Anyhow, we're fresh and ready and looking to move forward, so here's your round-up for the day.
First up, Pope Benedict XVI has consented to be interviewed by German newsmen - the first such interview a Pope has ever given. The interview will be broadcast/published on Aug. 13, and Gerald at Closed Cafeteria promises to provide a translation. This is certainly something to keep an eye out for.
Next, via the novelty of YouTube, comes this 1941 video of a traditional Latin Easter Mass at Our Lady of Sorrows church in Chicago. The video is about an hour long (some parts have sadly been truncated because of YouTube's size requirements), and is narrated helpfully throughout by then-Monsignor Fulton J. Sheen.
Victor Davis Hanson of the National Review draws parallels between the current times and the world just prior to the Second World War. Of course, contra the angry mutterings of certain pundits, wags and rabble-rousers, Israel isn't the one playing the part of Germany.
Our present generation too is on the brink of moral insanity. That has never been more evident than in the last three weeks, as the West has proven utterly unable to distinguish between an attacked democracy that seeks to strike back at terrorist combatants, and terrorist aggressors who seek to kill civilians.==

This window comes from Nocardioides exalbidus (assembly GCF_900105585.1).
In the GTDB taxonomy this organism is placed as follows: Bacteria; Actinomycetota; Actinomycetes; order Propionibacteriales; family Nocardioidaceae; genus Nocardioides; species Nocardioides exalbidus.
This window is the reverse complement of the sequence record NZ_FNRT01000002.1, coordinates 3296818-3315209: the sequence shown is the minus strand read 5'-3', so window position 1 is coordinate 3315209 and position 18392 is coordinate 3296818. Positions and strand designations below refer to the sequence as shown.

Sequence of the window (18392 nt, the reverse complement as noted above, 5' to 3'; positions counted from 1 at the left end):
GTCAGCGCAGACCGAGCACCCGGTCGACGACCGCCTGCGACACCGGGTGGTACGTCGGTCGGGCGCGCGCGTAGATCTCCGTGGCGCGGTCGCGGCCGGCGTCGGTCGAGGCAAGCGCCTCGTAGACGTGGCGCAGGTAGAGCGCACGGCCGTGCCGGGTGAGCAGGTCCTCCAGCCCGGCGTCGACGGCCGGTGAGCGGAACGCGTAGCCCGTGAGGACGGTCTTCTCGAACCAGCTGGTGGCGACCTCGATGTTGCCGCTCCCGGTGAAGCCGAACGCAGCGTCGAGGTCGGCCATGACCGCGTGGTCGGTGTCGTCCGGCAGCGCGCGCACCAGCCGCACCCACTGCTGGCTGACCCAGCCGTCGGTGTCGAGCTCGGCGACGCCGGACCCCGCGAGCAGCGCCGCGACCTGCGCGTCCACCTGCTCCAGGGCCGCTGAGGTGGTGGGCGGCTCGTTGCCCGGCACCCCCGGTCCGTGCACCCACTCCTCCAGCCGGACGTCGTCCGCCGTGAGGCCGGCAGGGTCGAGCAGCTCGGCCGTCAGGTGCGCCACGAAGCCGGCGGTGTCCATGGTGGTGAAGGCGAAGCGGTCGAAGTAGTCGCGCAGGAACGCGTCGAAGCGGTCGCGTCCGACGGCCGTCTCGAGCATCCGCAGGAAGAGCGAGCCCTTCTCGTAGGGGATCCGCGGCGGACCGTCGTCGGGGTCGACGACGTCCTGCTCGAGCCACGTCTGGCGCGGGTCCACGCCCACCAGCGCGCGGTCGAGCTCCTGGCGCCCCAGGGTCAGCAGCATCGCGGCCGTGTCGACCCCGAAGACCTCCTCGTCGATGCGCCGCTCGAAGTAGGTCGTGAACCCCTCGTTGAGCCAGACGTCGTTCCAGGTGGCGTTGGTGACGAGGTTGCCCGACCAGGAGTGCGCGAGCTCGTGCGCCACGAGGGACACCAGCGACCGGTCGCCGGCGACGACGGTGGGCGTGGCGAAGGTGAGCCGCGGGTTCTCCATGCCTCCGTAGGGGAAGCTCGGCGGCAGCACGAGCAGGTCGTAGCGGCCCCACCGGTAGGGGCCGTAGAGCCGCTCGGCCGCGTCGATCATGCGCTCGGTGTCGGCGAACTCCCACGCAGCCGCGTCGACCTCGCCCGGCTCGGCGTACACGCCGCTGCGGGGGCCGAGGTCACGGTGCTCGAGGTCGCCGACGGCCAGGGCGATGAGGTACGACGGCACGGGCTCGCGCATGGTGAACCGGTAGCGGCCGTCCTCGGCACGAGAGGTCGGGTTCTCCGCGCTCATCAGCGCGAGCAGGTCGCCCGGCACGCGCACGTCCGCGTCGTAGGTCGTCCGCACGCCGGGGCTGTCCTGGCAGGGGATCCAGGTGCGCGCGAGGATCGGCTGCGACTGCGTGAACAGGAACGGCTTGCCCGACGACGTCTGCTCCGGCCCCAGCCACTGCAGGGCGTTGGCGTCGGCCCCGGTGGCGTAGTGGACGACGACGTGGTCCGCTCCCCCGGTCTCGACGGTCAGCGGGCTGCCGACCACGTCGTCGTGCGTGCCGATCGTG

In another move likely to incense Gilbert, were he present to voice his protest, firefighter officials in England have begun the process of banning the traditional firehouse pole on the grounds that it's "too dangerous" to the firemen.
Firefighters could suffer repetitive stress injuries, bad backs, sprained ankles and even chaffing to their hands and thighs, health and safety bosses claimed. Now a new £2.4million station has been built MINUS the traditional pole, forcing firemen to run down stairs instead.That last statement is pretty much the essence of modern culture.
[. . .]
Plymouth’s Fire Brigades Union spokesman Trevor French said: “Firemen are more likely to get hurt tripping down the stair than sliding down a pole.”
One firefighter at Greenbank said: “It’s crazy — they pay you to plunge into burning buildings but won’t risk you on a pole.”